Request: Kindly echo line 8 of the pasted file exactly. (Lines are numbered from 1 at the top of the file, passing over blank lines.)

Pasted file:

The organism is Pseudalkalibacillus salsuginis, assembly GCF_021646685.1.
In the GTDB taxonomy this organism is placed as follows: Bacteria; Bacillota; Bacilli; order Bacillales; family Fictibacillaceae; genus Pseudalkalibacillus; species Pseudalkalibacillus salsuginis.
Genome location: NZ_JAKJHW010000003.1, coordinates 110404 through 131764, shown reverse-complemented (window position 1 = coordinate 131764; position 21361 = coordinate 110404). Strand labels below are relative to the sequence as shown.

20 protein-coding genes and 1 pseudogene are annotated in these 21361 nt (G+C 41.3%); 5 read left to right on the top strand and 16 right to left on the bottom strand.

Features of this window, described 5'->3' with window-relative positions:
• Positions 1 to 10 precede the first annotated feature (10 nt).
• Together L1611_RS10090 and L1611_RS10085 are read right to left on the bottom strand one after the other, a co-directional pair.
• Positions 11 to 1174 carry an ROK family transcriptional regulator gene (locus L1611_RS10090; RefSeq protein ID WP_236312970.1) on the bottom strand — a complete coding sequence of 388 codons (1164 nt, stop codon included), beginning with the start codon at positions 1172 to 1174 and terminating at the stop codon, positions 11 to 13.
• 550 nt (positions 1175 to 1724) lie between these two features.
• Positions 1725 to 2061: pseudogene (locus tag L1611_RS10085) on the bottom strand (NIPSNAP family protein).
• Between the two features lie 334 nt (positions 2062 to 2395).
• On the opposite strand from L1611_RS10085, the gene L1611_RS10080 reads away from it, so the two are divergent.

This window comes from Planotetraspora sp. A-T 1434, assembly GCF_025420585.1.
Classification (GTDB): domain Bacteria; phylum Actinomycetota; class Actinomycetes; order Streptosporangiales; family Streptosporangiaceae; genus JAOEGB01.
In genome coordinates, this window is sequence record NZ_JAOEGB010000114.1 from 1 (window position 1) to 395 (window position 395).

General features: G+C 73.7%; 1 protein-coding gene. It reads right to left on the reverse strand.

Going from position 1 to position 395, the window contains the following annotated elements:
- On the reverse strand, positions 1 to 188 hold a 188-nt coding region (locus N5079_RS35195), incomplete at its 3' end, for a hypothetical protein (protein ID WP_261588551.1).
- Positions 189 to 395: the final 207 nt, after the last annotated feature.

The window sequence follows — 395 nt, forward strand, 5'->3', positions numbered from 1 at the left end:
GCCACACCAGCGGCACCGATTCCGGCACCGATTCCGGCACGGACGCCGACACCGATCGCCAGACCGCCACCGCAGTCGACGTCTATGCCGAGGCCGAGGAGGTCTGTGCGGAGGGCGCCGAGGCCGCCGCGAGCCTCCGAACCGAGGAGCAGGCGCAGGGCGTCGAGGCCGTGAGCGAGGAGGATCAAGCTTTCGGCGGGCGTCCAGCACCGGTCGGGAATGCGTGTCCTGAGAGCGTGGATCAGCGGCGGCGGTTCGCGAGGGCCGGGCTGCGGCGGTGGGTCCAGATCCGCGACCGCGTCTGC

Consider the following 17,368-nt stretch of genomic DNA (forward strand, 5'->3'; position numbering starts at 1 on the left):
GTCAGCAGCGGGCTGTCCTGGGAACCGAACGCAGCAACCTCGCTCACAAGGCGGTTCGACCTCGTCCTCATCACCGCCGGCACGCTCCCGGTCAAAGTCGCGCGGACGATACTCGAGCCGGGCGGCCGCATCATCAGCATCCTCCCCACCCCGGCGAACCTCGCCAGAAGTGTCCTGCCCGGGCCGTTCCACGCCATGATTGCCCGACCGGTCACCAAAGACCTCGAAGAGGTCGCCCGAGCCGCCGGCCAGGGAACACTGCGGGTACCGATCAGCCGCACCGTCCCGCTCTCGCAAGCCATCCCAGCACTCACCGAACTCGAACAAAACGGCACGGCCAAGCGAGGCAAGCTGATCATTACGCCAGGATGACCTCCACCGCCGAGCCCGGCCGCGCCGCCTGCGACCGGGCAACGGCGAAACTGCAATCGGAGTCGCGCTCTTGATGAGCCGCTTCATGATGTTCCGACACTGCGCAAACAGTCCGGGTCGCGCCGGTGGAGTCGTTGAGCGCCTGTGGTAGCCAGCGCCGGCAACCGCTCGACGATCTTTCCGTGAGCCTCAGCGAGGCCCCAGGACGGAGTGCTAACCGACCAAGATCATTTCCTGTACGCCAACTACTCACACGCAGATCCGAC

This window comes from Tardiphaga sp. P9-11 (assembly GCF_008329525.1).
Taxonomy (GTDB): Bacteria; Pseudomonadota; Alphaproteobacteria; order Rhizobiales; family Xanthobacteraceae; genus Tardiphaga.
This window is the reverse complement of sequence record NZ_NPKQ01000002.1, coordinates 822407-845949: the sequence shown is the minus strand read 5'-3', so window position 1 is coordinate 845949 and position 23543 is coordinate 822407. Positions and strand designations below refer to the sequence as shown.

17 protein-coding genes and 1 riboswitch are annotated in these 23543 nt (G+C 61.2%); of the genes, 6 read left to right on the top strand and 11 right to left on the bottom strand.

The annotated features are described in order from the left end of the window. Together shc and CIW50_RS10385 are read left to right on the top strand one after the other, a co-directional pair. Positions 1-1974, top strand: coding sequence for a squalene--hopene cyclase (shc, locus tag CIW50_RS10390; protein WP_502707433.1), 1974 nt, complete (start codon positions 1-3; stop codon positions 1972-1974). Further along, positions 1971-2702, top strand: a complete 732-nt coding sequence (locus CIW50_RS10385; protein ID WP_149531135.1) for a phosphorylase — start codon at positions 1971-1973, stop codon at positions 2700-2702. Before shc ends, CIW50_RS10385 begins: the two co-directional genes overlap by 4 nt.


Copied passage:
• Positions 11 to 1174 carry an ROK family transcriptional regulator gene (locus L1611_RS10090; RefSeq protein ID WP_236312970.1) on the bottom strand — a complete coding sequence of 388 codons (1164 nt, stop codon included), beginning with the start codon at positions 1172 to 1174 and terminating at the stop codon, positions 11 to 13.